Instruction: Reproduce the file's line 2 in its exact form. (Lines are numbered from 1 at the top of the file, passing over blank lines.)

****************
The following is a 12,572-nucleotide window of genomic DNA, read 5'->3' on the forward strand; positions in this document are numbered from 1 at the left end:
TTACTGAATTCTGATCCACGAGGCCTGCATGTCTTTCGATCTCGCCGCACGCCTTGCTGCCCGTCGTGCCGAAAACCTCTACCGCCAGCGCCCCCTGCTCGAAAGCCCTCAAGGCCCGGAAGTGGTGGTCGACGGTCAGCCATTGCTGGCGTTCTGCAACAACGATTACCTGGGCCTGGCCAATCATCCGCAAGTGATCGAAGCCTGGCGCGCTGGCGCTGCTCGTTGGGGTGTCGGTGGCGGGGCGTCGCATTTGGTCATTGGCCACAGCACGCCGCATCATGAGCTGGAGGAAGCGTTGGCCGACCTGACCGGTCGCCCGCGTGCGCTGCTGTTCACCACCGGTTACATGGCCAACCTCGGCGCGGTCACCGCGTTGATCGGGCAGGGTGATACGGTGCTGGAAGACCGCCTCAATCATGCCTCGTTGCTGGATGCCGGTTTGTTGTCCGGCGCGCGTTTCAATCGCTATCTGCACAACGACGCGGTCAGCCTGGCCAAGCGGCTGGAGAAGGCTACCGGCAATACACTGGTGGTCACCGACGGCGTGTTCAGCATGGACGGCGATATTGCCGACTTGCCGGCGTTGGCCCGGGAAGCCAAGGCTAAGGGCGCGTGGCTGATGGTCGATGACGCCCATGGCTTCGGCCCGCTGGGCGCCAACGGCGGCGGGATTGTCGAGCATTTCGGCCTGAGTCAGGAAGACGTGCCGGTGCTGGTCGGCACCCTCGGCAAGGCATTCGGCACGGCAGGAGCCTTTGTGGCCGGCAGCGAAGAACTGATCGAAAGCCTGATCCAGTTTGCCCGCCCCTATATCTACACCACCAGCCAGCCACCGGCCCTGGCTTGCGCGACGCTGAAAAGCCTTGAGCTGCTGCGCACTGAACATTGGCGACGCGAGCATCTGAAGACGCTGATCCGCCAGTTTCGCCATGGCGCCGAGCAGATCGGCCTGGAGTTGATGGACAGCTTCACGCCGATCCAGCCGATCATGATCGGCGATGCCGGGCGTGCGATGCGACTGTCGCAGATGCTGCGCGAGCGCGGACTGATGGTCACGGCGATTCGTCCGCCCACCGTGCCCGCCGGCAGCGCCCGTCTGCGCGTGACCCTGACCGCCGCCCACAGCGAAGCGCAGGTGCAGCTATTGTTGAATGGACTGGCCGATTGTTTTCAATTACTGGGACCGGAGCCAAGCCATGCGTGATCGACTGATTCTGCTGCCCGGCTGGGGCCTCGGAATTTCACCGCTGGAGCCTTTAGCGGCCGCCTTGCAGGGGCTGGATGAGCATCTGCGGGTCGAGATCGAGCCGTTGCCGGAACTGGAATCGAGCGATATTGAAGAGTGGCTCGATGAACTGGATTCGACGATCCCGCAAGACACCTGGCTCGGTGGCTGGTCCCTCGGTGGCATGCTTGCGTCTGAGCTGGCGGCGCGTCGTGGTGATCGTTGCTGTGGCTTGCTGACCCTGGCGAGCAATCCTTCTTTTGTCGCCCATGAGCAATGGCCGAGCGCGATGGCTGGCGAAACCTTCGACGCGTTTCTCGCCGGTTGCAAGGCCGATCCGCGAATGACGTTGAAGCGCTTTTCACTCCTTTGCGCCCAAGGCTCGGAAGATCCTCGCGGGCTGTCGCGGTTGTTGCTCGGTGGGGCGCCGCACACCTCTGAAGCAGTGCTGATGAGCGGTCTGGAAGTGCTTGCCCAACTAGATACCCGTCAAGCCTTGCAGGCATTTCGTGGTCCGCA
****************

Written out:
TTACTGAATTCTGATCCACGAGGCCTGCATGTCTTTCGATCTCGCCGCACGCCTTGCTGCCCGTCGTGCCGAAAACCTCTACCGCCAGCGCCCCCTGCTCGAAAGCCCTCAAGGCCCGGAAGTGGTGGTCGACGGTCAGCCATTGCTGGCGTTCTGCAACAACGATTACCTGGGCCTGGCCAATCATCCGCAAGTGATCGAAGCCTGGCGCGCTGGCGCTGCTCGTTGGGGTGTCGGTGGCGGGGCGTCGCATTTGGTCATTGGCCACAGCACGCCGCATCATGAGCTGGAGGAAGCGTTGGCCGACCTGACCGGTCGCCCGCGTGCGCTGCTGTTCACCACCGGTTACATGGCCAACCTCGGCGCGGTCACCGCGTTGATCGGGCAGGGTGATACGGTGCTGGAAGACCGCCTCAATCATGCCTCGTTGCTGGATGCCGGTTTGTTGTCCGGCGCGCGTTTCAATCGCTATCTGCACAACGACGCGGTCAGCCTGGCCAAGCGGCTGGAGAAGGCTACCGGCAATACACTGGTGGTCACCGACGGCGTGTTCAGCATGGACGGCGATATTGCCGACTTGCCGGCGTTGGCCCGGGAAGCCAAGGCTAAGGGCGCGTGGCTGATGGTCGATGACGCCCATGGCTTCGGCCCGCTGGGCGCCAACGGCGGCGGGATTGTCGAGCATTTCGGCCTGAGTCAGGAAGACGTGCCGGTGCTGGTCGGCACCCTCGGCAAGGCATTCGGCACGGCAGGAGCCTTTGTGGCCGGCAGCGAAGAACTGATCGAAAGCCTGATCCAGTTTGCCCGCCCCTATATCTACACCACCAGCCAGCCACCGGCCCTGGCTTGCGCGACGCTGAAAAGCCTTGAGCTGCTGCGCACTGAACATTGGCGACGCGAGCATCTGAAGACGCTGATCCGCCAGTTTCGCCATGGCGCCGAGCAGATCGGCCTGGAGTTGATGGACAGCTTCACGCCGATCCAGCCGATCATGATCGGCGATGCCGGGCGTGCGATGCGACTGTCGCAGATGCTGCGCGAGCGCGGACTGATGGTCACGGCGATTCGTCCGCCCACCGTGCCCGCCGGCAGCGCCCGTCTGCGCGTGACCCTGACCGCCGCCCACAGCGAAGCGCAGGTGCAGCTATTGTTGAATGGACTGGCCGATTGTTTTCAATTACTGGGACCGGAGCCAAGCCATGCGTGATCGACTGATTCTGCTGCCCGGCTGGGGCCTCGGAATTTCACCGCTGGAGCCTTTAGCGGCCGCCTTGCAGGGGCTGGATGAGCATCTGCGGGTCGAGATCGAGCCGTTGCCGGAACTGGAATCGAGCGATATTGAAGAGTGGCTCGATGAACTGGATTCGACGATCCCGCAAGACACCTGGCTCGGTGGCTGGTCCCTCGGTGGCATGCTTGCGTCTGAGCTGGCGGCGCGTCGTGGTGATCGTTGCTGTGGCTTGCTGACCCTGGCGAGCAATCCTTCTTTTGTCGCCCATGAGCAATGGCCGAGCGCGATGGCTGGCGAAACCTTCGACGCGTTTCTCGCCGGTTGCAAGGCCGATCCGCGAATGACGTTGAAGCGCTTTTCACTCCTTTGCGCCCAAGGCTCGGAAGATCCTCGCGGGCTGTCGCGGTTGTTGCTCGGTGGGGCGCCGCACACCTCTGAAGCAGTGCTGATGAGCGGTCTGGAAGTGCTTGCCCAACTAGATACCCGTCAAGCCTTGCAGGCATTTCGTGGTCCGCA